In that case Bill you are either taking a very long time to do repairs or not doing them properly. Sounds harsh I know and likely I will be in trouble for it, but in tests and I have run a lot of them it takes a long time for the PVB and the glass to cool down from being heated up when left to its own devices. In fact I have warmed up a small break so that a leg disappears which does not take a lot of heat, only for that leg still to be closed 24 hours later, 20 seconds of the heat exchanger and it is open again.

Also when the glass is warm a chip can have very tight legs, the heat exchanger will shrink the surrounding glass and open these up very slightly.

Owning the tools is one thing, knowing how to use them is where training comes in.

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Re: Making bulleyes and dealing with moisture

Post by Brent Deines » May 19th, 2015, 8:32 am

bill lambeth wrote:I can assure you in the real world not many people use a heat exchanger !!!! I agree that it needs to cool down . I have one and very rare find the need to use it . I use an evaporator almost everyday with my GW injector !
Well then they are buying them for Christmas ornaments and lying to us about what they are using them for. :D

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Re: Making bulleyes and dealing with moisture

Post by screenman » May 19th, 2015, 11:01 am

I know all the one's I sell are being used, and people over here who do quality repairs give good feedback on them.

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Re: Making bulleyes and dealing with moisture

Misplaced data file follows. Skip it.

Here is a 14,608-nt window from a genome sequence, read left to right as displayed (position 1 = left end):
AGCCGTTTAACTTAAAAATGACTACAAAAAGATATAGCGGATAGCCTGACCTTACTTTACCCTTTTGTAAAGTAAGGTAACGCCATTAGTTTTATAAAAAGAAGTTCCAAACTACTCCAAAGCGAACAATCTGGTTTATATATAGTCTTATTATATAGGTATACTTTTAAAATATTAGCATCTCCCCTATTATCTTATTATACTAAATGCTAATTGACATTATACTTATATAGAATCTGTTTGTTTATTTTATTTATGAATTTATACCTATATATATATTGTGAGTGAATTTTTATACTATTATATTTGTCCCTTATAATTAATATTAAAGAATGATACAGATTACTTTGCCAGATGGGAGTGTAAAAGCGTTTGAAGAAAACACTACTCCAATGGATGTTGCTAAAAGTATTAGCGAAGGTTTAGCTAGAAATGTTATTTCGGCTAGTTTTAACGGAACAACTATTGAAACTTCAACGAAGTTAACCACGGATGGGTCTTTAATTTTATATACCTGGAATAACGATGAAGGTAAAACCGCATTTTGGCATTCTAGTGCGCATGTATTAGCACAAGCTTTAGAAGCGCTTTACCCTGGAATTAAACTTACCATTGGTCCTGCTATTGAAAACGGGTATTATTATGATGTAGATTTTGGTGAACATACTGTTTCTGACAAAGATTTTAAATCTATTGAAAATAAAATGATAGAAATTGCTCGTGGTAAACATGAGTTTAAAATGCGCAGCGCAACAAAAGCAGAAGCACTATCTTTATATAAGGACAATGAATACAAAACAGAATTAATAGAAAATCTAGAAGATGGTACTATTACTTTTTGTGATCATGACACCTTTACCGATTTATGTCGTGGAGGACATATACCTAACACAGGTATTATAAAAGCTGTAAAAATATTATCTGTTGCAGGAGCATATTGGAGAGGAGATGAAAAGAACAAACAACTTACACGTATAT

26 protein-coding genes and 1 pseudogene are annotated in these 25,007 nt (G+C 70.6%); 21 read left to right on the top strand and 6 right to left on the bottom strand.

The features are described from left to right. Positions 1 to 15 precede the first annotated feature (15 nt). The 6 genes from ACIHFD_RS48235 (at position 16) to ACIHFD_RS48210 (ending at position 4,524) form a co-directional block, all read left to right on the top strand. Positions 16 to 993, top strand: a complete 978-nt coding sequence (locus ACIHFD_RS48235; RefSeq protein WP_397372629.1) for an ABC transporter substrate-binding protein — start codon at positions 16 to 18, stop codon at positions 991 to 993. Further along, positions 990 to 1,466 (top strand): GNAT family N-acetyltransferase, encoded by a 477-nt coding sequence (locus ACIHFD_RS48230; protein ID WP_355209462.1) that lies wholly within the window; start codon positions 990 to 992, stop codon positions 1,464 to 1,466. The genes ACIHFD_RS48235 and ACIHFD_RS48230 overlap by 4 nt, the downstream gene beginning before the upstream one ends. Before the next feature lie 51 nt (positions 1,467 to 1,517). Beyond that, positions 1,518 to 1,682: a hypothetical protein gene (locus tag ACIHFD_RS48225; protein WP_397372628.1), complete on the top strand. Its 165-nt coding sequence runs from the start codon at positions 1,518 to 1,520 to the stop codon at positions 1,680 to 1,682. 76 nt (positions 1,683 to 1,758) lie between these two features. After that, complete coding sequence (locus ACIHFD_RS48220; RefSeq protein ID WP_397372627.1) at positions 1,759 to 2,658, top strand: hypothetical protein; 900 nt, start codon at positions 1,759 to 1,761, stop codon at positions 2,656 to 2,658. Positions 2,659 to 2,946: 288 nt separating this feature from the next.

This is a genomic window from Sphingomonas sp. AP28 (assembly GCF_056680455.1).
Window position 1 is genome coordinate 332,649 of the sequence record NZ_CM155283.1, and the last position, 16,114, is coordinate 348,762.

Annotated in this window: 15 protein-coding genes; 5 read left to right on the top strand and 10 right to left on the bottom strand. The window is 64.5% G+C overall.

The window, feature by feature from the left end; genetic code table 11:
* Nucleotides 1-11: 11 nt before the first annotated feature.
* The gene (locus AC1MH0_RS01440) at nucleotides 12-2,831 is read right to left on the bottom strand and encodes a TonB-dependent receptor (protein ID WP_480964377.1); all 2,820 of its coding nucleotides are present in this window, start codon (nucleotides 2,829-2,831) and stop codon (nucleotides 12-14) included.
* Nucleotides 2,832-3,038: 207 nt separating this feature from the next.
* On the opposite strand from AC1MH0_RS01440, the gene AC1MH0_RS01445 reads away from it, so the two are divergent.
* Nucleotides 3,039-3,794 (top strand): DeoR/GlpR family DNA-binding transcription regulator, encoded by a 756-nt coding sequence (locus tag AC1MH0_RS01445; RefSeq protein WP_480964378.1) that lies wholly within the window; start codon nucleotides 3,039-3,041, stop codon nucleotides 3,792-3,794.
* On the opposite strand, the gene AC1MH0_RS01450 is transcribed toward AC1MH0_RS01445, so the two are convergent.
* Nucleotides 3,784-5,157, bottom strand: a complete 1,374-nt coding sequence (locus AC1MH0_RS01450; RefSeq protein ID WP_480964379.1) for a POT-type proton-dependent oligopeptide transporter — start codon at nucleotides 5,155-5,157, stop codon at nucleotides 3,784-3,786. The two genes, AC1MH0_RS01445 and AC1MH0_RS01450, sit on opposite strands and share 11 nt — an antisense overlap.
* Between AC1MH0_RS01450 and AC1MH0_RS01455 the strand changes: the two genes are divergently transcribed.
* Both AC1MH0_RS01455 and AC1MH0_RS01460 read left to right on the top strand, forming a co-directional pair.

Post by bill lambeth » May 19th, 2015, 2:24 pm

I forgot that I am on a Delta forum !!!! I really don't know why I am come back here ! I guess to make me giggle at people like you Screen ! I find it strange that Delta is the only one pushing this ! I will use if I am repairing 2 cars a day like you do screen ! But when you are repairing multiple cars at a time you have ample time to let them cool down . Sorry mate if I offended you !
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Re: Making bulleyes and dealing with moisture

Post by screenman » May 19th, 2015, 10:53 pm

So Bill let me get this correct, you warm them up and then let them cool down for 24 hours before doing the repair, seems odd. You know and so do I that I have in the past done a lot more repairs a day than you do so cut that lot out.

I know why you come on here and that is because it is the best forum for our trade in existence and always has been. The reason why we are the only one's pushing the heat exchanger is because we invented the use of it, the others will maybe catch up one day.